Serrao v. Grant
MEMORANDUM AND ORDER: For the reasons set forth in the attached Memorandum and Order, the complaint is dismissed for lack of subject matter jurisdiction pursuant to the domestic relations exception and the Rooker-Feldman doctrine. Fed. R. Ci v. P. 12(h)(3). Although Serrao paid the filing fee to commence this action, the Court certifies pursuant to 28 U.S.C. § 1915(a)(3) that any appeal from this Order would not be taken in good faith and therefore in forma pauperis status i s denied for the purpose of an appeal. The Clerk of Court shall mail a copy of this Memorandum and Order and the accompanying Judgment to both the plaintiff and the defendant, and note the mailing on the docket.The defendan t has not yet been served and has not yet appeared. According to the Summons issued on December 8, 2014, the defendant's address is 929 East 99th Street, Brooklyn, NY 11236. Ordered by Judge Roslynn R. Mauskopf on 12/22/2014. (Mauskopf, Roslynn)
UNITED STATES DISTRICT COURT
EASTERN DISTRICT OF NEW YORK
MEMORANDUM AND ORDER
14-CV-7149 (RRM) (LB)
ROSLYNN R. MAUSKOPF, United States District Judge.
On December 8, 2014, plaintiff Dwayne Serrao, appearing pro se, filed this action against
Claudine Grant. (See Compl. (Doc. No. 1).) Serrao paid the statutory filing fee to commence
this action. The complaint is dismissed for lack of subject matter jurisdiction as set forth below.
Serrao challenges a child support award obtained by Grant in Family Court of the State of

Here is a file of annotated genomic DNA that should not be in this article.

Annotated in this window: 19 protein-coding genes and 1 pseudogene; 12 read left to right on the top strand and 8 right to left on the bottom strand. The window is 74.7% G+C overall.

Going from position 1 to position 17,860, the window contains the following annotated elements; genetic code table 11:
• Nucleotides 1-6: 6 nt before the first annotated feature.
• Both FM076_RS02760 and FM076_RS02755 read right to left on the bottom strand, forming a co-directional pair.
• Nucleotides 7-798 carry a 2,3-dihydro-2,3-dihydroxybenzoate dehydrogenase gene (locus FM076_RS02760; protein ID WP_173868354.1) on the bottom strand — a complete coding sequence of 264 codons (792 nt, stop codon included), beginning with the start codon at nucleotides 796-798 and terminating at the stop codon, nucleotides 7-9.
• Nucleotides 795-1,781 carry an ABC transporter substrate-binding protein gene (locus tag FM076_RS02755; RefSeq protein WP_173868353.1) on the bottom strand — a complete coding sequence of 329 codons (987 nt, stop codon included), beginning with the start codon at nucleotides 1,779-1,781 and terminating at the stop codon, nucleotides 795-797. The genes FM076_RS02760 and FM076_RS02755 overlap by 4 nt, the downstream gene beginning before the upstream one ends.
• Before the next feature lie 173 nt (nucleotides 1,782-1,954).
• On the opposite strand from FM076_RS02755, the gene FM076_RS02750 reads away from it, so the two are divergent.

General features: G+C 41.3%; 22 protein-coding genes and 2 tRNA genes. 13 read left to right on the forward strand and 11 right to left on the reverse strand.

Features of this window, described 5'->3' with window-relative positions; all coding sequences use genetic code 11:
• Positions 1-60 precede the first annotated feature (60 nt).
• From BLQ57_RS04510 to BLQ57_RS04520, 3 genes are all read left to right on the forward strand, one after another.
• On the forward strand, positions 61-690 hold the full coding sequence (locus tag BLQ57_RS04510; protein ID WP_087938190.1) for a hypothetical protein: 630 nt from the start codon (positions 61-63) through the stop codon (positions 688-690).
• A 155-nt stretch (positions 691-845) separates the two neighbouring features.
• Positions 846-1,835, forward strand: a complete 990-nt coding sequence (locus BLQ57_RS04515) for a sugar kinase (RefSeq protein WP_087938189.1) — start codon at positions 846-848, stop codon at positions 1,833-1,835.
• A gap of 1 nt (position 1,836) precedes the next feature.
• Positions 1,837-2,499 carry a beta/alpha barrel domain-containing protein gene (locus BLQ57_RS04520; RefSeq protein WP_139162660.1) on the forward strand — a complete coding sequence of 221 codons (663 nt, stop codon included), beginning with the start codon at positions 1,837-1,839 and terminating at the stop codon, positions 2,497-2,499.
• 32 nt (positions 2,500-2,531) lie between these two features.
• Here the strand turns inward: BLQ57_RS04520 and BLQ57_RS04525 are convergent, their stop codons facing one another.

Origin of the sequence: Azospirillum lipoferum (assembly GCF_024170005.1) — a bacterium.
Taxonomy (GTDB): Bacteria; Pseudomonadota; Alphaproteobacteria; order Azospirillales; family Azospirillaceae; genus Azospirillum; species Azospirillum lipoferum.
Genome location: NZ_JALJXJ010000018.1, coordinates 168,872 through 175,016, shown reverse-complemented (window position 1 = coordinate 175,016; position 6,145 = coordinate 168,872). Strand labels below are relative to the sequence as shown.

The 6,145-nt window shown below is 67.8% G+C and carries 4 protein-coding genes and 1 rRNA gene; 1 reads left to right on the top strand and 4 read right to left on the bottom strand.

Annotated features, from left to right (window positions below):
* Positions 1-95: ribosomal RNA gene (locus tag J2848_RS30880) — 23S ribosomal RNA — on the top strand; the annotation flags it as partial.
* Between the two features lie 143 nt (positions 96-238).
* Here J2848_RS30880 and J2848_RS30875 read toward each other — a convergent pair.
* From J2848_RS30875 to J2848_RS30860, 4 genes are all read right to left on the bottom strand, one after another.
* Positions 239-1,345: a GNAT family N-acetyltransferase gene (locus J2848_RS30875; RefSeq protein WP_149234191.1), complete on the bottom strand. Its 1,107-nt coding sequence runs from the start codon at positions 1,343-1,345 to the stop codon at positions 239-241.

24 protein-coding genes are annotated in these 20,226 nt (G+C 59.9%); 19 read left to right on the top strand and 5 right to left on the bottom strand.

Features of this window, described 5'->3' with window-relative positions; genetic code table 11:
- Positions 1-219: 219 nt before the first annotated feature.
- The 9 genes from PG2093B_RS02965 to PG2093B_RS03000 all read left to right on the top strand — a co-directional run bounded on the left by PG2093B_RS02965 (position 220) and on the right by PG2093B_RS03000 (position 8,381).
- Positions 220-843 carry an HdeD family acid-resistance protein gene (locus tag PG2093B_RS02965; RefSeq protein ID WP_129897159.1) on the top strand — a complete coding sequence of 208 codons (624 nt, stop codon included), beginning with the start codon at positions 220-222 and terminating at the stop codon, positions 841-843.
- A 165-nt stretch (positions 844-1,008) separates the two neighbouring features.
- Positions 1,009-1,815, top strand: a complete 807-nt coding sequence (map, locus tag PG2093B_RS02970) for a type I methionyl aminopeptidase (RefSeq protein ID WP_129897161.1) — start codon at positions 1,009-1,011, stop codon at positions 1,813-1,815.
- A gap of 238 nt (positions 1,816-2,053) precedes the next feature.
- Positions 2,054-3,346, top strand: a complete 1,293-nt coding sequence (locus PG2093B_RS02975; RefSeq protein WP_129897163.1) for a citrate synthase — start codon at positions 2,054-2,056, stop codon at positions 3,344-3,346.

New York, County of Kings. (Compl. at 1, ¶ III, Exhibits A-D.) He alleges that the Family
Court’s child support decision violates his rights under the “Fourteenth Amendment (Equal
Protection),” and that the Family Court did not follow the Child Support Standard Act in
determining the child support award. (Id. at 1, ¶ III.) Serrao’s appeals to the Appellate Division
and to the New York Court of Appeals were denied. (Id. at 1-2; Exhibits E-F.). He now seeks to
“overturn the Family Court ruling,” reimbursement “of all child support paid to Defendant,” a
recalculation of the child support award and a change of venue. (Id. at 2, ¶ IV.)
Standard of Review
In reviewing Serrao’s complaint, the Court is mindful that, “a pro se complaint, however
inartfully pleaded, must be held to less stringent standards than formal pleadings drafted by
lawyers.” Erickson v. Pardus, 551 U.S. 89, 94 (2007) (internal quotations omitted). The Court
is obliged to construe Serrao’s pleadings liberally and interpret them as raising the strongest
arguments they suggest. Harris v. Mills, 572 F.3d 66, 72 (2d Cir. 2009).
If a plaintiff has paid the Court’s filing fee, the district court may still dismiss the action,
sua sponte, if it determines that the action is frivolous, see Fitzgerald v. First East Seventh Street
Tenants Corp., 221 F.3d 362, 363-64 (2d Cir. 2000); see also Hawkins-El III v. AIG Federal
Savings Banks, 334 F. App’x 394, 395 (2d Cir. 2009) (affirming district court’s sua sponte
dismissal of fee-paid frivolous complaint), or that the Court lacks subject matter jurisdiction.
Fed. R. Civ. P. 12(h)(3). See Henderson ex rel. Henderson v. Shinseki, 562 U.S. 428, __ (2011);
Arbaugh v. Y&H Corp., 546 U.S. 500, 514 (2006); Ruhrgas AG v. Marathon Oil Co., 526 U.S.
574, 583 (1999).